The 1998 Corolla had a four-star frontal crash rating, but you wouldn't believe it after watching this.
If you happen to be standing up right now, find a seat. What follows is going to be a wake-up call of immense proportions, especially if you’re still driving a 20-year old car. Considering the average age of vehicles on U.S. highways is 11.6 years – again, that’s an average – you certainly aren’t alone in your choice of older transportation.
The folks at the Australasian New Car Assessment Program (ANCAP) decided to put together a short video showing just how far manufacturers have come in the safety department over the last couple decades. They took a pair of Toyota Corollas – one from 1998 and the other from 2015 – and set them on a slightly offset head-to-head collision at 40 miles per hour. Now, most of us have probably seen archived crash test videos of cars from the 1950s and 1960s pummeling dummy occupants, but take a look at the differences between these two “modern” cars.
Mind you, the 1998 Toyota Corolla wasn’t considered unsafe by any means. It received an A rating from the National Highway Transportation Safety Administration with a four-star frontal impact score. That didn’t stop this particular Corolla from folding up like an accordion in the impact, with severe damage to the passenger compartment clearly visible. The front wheel actually pushed into the driver area, and though this Corolla didn’t have any airbags, that still wouldn’t have prevented serious leg injuries at the very least.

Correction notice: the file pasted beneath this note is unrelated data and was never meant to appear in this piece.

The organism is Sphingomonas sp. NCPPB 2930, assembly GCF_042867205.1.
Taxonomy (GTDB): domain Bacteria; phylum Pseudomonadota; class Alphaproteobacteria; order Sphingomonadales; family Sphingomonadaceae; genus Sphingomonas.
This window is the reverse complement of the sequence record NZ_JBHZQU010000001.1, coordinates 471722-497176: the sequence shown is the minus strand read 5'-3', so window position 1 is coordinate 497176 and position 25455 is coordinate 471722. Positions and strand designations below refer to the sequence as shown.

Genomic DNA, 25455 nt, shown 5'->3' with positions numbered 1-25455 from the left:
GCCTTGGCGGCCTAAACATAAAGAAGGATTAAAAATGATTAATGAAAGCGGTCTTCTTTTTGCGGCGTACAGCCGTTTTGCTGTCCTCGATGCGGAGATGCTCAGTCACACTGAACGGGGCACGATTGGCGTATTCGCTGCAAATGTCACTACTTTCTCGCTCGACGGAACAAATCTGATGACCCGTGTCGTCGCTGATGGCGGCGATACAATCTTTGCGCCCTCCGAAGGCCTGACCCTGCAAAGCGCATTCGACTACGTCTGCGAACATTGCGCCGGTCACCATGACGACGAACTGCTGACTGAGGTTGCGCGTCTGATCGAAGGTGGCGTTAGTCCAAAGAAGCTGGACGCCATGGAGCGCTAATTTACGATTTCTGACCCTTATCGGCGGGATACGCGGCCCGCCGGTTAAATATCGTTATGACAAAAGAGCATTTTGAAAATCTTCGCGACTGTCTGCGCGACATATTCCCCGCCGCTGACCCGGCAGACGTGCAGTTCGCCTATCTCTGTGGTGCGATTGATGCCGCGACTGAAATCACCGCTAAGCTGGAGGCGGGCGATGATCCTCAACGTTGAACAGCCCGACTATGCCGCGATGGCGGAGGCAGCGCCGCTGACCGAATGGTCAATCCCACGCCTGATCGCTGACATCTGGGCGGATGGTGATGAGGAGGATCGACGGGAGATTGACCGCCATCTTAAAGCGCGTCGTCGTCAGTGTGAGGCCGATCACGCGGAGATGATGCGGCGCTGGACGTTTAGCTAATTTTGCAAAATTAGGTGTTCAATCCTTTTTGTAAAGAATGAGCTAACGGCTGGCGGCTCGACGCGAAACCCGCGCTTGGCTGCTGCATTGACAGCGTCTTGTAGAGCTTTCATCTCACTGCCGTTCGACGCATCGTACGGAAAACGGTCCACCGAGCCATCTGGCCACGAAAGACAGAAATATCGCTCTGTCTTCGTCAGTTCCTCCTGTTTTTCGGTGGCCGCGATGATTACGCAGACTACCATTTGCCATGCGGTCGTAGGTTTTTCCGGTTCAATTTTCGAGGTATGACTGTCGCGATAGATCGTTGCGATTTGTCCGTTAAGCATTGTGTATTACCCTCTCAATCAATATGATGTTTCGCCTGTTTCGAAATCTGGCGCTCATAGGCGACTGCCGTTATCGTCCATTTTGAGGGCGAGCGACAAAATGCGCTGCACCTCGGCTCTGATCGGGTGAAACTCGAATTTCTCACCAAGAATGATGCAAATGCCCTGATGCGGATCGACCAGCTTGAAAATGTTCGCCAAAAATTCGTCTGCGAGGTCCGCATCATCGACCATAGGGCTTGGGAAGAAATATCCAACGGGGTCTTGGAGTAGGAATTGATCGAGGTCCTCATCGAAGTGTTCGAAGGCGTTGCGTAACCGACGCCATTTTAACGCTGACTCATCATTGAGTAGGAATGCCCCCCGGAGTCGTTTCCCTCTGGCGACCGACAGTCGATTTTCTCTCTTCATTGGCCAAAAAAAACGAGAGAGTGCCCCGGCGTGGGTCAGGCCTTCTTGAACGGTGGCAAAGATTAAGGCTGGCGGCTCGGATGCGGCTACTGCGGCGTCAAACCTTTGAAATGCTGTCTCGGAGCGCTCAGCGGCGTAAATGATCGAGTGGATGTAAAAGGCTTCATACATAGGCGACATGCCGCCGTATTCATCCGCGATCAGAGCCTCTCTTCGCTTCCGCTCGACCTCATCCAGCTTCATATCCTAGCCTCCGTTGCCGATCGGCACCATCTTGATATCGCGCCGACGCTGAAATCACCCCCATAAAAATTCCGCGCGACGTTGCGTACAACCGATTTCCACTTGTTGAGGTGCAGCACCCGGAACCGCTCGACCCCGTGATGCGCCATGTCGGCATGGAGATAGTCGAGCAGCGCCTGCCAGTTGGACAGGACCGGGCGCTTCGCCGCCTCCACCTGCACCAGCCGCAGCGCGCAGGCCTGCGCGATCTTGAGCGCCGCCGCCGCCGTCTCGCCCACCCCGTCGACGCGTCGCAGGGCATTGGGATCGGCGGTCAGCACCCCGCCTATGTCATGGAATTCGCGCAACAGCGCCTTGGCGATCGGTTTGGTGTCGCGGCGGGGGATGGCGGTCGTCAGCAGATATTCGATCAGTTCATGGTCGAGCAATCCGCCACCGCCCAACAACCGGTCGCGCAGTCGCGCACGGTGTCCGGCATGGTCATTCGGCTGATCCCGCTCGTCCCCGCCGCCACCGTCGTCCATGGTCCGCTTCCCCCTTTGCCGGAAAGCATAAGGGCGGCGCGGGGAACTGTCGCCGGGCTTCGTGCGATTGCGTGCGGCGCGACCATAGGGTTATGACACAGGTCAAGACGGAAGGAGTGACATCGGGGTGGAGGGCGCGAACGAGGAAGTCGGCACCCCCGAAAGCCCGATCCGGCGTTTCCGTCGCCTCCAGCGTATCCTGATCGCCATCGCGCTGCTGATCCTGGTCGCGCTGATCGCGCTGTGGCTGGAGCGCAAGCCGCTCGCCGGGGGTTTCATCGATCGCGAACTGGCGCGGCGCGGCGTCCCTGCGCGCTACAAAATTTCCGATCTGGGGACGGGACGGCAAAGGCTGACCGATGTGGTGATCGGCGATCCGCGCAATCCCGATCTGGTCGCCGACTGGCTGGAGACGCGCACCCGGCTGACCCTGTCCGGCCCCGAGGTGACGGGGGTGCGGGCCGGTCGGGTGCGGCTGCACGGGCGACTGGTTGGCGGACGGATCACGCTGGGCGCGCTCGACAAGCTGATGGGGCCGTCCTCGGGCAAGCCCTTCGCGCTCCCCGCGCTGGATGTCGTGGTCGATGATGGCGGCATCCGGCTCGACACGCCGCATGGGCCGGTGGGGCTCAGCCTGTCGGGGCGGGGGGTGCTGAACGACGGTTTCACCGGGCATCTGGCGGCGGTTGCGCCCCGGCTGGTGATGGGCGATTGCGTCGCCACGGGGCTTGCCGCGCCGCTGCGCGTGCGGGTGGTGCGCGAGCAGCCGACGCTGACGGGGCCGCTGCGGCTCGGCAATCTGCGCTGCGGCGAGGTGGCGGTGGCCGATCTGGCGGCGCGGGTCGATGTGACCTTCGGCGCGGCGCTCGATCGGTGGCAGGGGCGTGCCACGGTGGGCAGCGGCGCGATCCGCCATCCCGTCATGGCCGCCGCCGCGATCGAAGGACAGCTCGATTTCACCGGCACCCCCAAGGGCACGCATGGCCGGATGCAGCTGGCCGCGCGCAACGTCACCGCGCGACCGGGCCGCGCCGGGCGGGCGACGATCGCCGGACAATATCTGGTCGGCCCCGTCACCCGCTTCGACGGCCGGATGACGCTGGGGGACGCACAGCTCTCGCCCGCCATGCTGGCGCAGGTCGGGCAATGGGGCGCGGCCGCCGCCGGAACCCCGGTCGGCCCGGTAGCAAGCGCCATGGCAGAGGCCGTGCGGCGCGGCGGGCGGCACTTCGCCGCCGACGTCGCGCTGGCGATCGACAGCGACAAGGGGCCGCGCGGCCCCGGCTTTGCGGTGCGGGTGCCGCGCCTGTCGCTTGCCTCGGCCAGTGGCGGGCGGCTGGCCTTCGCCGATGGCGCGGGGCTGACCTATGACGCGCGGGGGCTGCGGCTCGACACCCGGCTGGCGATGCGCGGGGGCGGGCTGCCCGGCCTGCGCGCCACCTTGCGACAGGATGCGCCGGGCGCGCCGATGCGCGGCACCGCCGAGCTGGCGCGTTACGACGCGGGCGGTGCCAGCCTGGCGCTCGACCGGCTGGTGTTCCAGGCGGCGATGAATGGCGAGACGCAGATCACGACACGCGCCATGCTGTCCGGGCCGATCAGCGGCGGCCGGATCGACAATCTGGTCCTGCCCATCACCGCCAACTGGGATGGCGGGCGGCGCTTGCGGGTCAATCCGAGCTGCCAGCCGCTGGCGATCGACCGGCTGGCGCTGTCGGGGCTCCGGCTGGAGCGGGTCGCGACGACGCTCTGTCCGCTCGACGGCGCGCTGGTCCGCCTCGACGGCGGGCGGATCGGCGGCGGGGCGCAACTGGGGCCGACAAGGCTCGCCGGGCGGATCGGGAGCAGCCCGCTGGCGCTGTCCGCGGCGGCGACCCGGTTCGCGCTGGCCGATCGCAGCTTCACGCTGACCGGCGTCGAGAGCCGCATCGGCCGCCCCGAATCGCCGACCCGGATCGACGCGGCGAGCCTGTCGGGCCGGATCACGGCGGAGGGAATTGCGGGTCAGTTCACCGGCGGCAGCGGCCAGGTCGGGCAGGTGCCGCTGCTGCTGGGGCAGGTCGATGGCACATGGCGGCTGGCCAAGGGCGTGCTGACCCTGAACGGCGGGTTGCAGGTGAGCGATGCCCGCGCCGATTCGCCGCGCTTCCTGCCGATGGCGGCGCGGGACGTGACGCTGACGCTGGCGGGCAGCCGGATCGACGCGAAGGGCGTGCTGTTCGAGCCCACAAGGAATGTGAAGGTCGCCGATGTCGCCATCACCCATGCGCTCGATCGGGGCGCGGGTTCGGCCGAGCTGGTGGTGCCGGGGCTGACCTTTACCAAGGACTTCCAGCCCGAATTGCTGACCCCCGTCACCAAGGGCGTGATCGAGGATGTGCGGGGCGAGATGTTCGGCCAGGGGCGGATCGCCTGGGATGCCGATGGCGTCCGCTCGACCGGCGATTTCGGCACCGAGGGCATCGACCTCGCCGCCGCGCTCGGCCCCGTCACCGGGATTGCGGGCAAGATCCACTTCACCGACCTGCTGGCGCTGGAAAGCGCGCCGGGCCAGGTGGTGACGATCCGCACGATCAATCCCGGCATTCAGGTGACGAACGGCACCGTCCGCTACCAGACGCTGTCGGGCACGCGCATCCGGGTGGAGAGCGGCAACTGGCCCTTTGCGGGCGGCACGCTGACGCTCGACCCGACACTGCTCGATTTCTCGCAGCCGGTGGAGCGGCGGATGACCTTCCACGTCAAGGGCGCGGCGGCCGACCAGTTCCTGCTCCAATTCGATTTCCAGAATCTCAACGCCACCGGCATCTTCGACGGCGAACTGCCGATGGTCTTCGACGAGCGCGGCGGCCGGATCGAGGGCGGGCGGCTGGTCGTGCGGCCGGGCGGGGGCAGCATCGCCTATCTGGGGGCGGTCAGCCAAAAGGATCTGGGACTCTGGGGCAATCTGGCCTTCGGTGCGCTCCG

Meanwhile, the passenger compartment of the 2015 Corolla showed surprisingly little damage overall. To get a better idea of what this all means, compare the A pillars and roofs of both vehicles. The new Corolla clearly shows some waviness up top with a slight kink in the A pillar, indicating most of the impact was absorbed by the front with just a bit transferring to the passenger compartment. By comparison, the same areas on the old Corolla are twisted like a pretzel, a clear indication that much of the impact was felt inside the car.
We’d certainly expect to see improvement over the years, but to see this kind of night-and-day difference is flat-out spooky. That’s not to say all turn-of-the-century cars will fare as poorly as this old Corolla, but still, be safe out there folks. No matter what you drive.